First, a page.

Special Issue "Applications of Virtual, Augmented, and Mixed Reality"

A special issue of Applied Sciences (ISSN 2076-3417). This special issue belongs to the section "Computing and Artificial Intelligence".

Deadline for manuscript submissions: 30 May 2020.

Special Issue Editor

Prof. Jorge Martin-Gutierrez
E-Mail Website
Guest Editor
Técnicas y Proyectos en Ingeniería y Arquitectura, Universidad de La Laguna, Santa Cruz de Tenerife, Spain
Interests: augmented reality; virtual reality; mixed reality; human–computer interaction; wearable interaction; user experience; usability
Special Issues and Collections in MDPI journals

Special Issue Information

Dear Colleagues,

The term XR (extended reality), which includes the technology of virtual reality, augmented reality, and mixed reality, is beginning to become more widely known. In recent years, XR has made remarkable progress, and usage expectations are very high. There is no doubt about the potential of this technology.

As some basic research has come to fruition, expectations for XR have increased, as have opportunities for it to be applied in different fields. That way, these technologies provide great opportunities for education, medicine, architecture, Industry 4.0, e-commerce, gaming, healthcare, the military, emergency response, entertainment, engineering, advertising, entertainment, retail, etc., and we can consider that we are facing a technological change as big as the massive use of PC, internet or smartphone was at its time.

The applications that we can develop through smartphones, tablets, and new XR wearable (glasses and headset) devices that free workers and users from having to hold on to devices are more than we can imagine and can help to save time and reduce production costs, improving quality of life.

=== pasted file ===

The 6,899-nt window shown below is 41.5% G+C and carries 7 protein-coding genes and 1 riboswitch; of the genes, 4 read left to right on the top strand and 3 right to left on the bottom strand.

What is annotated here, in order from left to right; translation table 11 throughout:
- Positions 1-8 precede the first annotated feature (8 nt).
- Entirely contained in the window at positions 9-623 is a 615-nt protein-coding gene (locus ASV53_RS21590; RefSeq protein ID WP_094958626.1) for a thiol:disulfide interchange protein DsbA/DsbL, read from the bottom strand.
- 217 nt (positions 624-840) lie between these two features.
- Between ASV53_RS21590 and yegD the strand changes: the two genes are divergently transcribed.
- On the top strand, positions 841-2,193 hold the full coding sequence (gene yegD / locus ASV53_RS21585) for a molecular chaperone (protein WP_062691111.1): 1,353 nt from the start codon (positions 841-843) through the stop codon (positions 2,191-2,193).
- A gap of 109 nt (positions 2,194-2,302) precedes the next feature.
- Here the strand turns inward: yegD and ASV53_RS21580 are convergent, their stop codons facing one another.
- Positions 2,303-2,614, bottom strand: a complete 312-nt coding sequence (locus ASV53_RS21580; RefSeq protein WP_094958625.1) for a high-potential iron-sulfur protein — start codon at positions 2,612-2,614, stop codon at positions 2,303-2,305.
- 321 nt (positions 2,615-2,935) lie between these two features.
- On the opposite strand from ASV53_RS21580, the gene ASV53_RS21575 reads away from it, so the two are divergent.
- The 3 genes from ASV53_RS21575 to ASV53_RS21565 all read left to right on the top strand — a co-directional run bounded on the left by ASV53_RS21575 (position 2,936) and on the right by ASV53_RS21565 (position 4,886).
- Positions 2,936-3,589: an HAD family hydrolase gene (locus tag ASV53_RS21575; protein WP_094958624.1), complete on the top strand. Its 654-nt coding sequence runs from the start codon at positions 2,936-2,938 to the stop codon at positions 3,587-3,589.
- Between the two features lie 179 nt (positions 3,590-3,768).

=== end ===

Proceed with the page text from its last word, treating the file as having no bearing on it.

In the manufacturing field, the use of augmented reality has been the topic of conversation for years, but actual deployment has been slow. This is changing, however, as manufacturers explore the technology in their plants and move beyond pilots and trials to the wider, day-to-day use of AR. Although AR is still at an early stage in manufacturing, there is a lot of innovation going on, and a lot of movement in the industry around AR. On the other hand, XR provides great opportunities in education and training that are not possible with traditional instruction methods and other technologies used in education. VR, AR, and MR allow learners, in a safe way, to experience environments and virtual scenarios that would normally be dangerous to learn in. Even for academic institutions and companies, it is difficult to have some infrastructures to teach or train their learners or workers. Unlike some traditional instruction methods, VR, AR, and MR applications offer consistent education and training that do not vary from instructor to instructor. These virtual technologies also afford the development of psychomotor skills through physical 3D interactions with virtual elements. This is especially important when resources are limited for training purposes.